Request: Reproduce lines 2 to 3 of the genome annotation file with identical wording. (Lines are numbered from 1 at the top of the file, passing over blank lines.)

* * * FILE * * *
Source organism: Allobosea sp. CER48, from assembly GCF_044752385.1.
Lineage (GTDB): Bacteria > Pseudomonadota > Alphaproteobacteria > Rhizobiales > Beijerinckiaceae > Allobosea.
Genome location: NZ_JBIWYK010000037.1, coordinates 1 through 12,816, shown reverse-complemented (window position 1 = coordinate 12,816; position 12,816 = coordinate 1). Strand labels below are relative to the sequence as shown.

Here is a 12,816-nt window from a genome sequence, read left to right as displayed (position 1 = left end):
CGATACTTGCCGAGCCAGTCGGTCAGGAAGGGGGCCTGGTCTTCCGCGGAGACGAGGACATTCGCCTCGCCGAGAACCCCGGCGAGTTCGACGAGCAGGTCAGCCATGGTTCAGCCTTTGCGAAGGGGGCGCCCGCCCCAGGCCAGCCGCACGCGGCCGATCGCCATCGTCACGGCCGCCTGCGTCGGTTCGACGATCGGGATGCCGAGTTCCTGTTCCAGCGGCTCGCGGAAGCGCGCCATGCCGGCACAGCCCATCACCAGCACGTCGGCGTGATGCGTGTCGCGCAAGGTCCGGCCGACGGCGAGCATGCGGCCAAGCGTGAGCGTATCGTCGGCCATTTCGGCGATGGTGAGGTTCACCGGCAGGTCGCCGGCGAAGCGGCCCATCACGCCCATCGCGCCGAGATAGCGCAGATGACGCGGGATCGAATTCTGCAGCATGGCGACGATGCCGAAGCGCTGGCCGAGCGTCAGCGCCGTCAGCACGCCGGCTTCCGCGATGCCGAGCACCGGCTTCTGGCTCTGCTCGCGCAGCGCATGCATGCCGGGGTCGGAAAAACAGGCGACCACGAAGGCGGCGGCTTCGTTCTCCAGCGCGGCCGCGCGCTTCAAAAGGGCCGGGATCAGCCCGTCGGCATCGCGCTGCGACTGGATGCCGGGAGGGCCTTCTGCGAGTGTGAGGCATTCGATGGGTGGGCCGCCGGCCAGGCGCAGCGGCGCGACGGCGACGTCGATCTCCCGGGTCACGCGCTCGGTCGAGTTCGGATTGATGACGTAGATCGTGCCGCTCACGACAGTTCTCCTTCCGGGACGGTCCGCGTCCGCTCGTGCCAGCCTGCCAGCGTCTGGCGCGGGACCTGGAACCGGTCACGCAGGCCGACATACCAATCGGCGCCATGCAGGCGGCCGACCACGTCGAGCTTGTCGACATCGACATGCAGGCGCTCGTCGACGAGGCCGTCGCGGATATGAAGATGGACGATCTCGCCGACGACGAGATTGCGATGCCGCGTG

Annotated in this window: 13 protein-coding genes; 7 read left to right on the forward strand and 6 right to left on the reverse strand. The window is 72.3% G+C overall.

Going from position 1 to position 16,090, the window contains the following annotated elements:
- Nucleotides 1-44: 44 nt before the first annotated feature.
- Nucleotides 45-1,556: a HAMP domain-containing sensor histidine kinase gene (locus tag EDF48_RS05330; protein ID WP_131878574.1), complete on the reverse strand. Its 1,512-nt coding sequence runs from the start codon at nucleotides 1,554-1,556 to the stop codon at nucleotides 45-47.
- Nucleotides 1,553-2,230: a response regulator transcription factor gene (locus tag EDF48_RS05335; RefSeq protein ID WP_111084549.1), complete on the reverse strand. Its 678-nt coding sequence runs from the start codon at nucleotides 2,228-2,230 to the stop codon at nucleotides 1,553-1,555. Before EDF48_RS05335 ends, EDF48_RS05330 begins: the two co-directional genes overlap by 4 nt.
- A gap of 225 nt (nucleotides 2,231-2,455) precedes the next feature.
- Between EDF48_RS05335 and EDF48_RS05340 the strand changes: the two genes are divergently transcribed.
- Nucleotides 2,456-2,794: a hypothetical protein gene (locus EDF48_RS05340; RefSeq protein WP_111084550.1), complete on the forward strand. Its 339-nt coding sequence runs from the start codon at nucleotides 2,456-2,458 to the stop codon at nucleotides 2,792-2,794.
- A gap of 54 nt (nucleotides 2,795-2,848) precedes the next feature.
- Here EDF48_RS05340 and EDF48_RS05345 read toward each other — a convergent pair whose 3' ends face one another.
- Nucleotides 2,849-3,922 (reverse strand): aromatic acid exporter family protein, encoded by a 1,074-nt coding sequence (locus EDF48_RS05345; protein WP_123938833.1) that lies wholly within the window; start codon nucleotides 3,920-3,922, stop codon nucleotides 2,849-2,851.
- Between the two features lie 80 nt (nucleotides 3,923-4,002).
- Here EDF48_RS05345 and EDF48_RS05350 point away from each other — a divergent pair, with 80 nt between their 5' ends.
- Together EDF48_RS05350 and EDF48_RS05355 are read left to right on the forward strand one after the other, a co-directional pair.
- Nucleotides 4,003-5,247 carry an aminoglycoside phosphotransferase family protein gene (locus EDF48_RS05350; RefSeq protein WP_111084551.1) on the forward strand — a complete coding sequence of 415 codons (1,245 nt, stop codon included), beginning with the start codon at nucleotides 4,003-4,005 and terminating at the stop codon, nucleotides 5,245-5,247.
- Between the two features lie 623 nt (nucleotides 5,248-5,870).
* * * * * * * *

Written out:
Lineage (GTDB): Bacteria > Pseudomonadota > Alphaproteobacteria > Rhizobiales > Beijerinckiaceae > Allobosea.
Genome location: NZ_JBIWYK010000037.1, coordinates 1 through 12,816, shown reverse-complemented (window position 1 = coordinate 12,816; position 12,816 = coordinate 1). Strand labels below are relative to the sequence as shown.